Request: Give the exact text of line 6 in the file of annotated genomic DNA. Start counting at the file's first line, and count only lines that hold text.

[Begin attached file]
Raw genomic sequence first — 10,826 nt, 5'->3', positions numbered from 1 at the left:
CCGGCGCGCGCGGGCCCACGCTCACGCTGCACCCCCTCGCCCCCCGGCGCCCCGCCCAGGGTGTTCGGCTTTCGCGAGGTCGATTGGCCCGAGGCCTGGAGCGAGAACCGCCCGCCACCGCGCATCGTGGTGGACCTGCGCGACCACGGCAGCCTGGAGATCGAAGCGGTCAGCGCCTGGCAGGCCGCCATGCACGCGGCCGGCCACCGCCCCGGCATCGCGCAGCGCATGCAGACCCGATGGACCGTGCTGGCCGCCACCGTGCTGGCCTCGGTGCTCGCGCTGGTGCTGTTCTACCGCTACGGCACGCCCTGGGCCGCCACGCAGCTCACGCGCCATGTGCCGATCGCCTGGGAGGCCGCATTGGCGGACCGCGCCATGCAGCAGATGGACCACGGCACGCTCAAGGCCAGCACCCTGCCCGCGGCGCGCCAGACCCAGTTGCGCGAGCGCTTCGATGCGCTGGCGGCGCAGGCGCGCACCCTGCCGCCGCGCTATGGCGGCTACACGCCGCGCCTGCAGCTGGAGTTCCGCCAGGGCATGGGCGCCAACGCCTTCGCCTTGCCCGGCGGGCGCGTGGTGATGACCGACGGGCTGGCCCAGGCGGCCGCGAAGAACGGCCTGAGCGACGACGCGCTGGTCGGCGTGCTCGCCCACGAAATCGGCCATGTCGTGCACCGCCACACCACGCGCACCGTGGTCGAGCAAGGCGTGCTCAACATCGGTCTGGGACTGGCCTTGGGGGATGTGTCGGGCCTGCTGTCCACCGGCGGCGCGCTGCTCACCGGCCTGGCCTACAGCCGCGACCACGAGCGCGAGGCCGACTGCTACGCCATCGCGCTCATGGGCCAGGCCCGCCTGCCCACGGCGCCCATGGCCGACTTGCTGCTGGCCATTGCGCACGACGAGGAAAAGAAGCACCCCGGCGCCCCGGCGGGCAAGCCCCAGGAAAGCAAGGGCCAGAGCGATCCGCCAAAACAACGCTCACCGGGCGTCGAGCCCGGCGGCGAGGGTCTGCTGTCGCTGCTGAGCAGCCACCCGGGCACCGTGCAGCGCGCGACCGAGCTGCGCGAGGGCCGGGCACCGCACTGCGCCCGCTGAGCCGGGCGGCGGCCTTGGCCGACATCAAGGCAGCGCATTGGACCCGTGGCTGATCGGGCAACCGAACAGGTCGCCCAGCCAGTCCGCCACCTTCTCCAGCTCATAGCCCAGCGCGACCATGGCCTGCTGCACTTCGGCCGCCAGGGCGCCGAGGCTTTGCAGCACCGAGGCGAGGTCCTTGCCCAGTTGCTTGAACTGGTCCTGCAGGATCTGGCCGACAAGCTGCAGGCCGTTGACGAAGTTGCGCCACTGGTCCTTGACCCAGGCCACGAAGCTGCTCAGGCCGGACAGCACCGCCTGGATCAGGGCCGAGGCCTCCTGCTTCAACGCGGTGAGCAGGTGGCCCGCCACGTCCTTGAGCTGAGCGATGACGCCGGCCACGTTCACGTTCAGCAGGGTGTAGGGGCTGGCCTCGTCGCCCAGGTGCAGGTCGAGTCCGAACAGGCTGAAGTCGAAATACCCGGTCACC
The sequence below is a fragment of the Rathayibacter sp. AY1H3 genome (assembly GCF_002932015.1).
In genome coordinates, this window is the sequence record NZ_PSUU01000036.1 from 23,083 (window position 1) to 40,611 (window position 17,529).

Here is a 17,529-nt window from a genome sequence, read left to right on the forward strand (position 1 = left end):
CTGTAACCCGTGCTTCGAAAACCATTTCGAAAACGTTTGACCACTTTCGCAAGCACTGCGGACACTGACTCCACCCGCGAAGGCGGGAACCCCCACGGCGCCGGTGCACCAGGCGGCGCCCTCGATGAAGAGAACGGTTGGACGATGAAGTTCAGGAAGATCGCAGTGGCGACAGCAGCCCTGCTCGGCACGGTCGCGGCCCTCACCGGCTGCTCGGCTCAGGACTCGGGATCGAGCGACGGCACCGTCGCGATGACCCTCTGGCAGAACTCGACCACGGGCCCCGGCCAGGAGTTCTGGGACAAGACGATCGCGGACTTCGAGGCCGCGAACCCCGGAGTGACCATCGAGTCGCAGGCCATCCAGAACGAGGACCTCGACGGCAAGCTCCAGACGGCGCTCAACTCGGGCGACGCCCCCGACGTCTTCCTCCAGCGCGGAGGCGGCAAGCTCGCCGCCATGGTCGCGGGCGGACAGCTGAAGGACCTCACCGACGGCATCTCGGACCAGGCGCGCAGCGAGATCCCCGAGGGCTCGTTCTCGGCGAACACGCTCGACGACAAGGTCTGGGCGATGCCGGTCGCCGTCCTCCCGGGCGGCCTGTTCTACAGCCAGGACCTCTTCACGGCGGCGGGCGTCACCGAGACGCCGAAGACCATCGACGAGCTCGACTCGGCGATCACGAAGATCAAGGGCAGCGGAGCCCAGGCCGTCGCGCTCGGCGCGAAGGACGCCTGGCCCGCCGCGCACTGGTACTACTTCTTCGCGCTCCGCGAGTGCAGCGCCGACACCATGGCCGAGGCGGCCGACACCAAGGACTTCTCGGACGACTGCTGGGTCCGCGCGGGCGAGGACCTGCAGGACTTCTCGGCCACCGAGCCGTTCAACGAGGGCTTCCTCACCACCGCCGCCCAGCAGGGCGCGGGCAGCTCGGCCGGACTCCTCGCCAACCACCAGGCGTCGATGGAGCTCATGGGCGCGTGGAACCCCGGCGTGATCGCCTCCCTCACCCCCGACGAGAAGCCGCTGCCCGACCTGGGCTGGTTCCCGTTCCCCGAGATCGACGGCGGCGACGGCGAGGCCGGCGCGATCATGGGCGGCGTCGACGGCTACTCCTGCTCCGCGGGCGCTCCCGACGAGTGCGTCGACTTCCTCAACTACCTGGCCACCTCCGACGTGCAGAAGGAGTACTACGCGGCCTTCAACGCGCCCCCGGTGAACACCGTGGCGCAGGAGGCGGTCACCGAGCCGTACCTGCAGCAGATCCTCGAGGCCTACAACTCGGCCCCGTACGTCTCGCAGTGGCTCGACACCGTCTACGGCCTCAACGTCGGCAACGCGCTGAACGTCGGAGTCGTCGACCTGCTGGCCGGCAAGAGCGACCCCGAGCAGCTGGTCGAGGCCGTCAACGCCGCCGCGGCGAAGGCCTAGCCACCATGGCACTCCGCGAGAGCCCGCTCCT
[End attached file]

CTGTAACCCGTGCTTCGAAAACCATTTCGAAAACGTTTGACCACTTTCGCAAGCACTGCGGACACTGACTCCACCCGCGAAGGCGGGAACCCCCACGGCGCCGGTGCACCAGGCGGCGCCCTCGATGAAGAGAACGGTTGGACGATGAAGTTCAGGAAGATCGCAGTGGCGACAGCAGCCCTGCTCGGCACGGTCGCGGCCCTCACCGGCTGCTCGGCTCAGGACTCGGGATCGAGCGACGGCACCGTCGCGATGACCCTCTGGCAGAACTCGACCACGGGCCCCGGCCAGGAGTTCTGGGACAAGACGATCGCGGACTTCGAGGCCGCGAACCCCGGAGTGACCATCGAGTCGCAGGCCATCCAGAACGAGGACCTCGACGGCAAGCTCCAGACGGCGCTCAACTCGGGCGACGCCCCCGACGTCTTCCTCCAGCGCGGAGGCGGCAAGCTCGCCGCCATGGTCGCGGGCGGACAGCTGAAGGACCTCACCGACGGCATCTCGGACCAGGCGCGCAGCGAGATCCCCGAGGGCTCGTTCTCGGCGAACACGCTCGACGACAAGGTCTGGGCGATGCCGGTCGCCGTCCTCCCGGGCGGCCTGTTCTACAGCCAGGACCTCTTCACGGCGGCGGGCGTCACCGAGACGCCGAAGACCATCGACGAGCTCGACTCGGCGATCACGAAGATCAAGGGCAGCGGAGCCCAGGCCGTCGCGCTCGGCGCGAAGGACGCCTGGCCCGCCGCGCACTGGTACTACTTCTTCGCGCTCCGCGAGTGCAGCGCCGACACCATGGCCGAGGCGGCCGACACCAAGGACTTCTCGGACGACTGCTGGGTCCGCGCGGGCGAGGACCTGCAGGACTTCTCGGCCACCGAGCCGTTCAACGAGGGCTTCCTCACCACCGCCGCCCAGCAGGGCGCGGGCAGCTCGGCCGGACTCCTCGCCAACCACCAGGCGTCGATGGAGCTCATGGGCGCGTGGAACCCCGGCGTGATCGCCTCCCTCACCCCCGACGAGAAGCCGCTGCCCGACCTGGGCTGGTTCCCGTTCCCCGAGATCGACGGCGGCGACGGCGAGGCCGGCGCGATCATGGGCGGCGTCGACGGCTACTCCTGCTCCGCGGGCGCTCCCGACGAGTGCGTCGACTTCCTCAACTACCTGGCCACCTCCGACGTGCAGAAGGAGTACTACGCGGCCTTCAACGCGCCCCCGGTGAACACCGTGGCGCAGGAGGCGGTCACCGAGCCGTACCTGCAGCAGATCCTCGAGGCCTACAACTCGGCCCCGTACGTCTCGCAGTGGCTCGACACCGTCTACGGCCTCAACGTCGGCAACGCGCTGAACGTCGGAGTCGTCGACCTGCTGGCCGGCAAGAGCGACCCCGAGCAGCTGGTCGAGGCCGTCAACGCCGCCGCGGCGAAGGCCTAGCCACCATGGCACTCCGCGAGAGCCCGCTCCT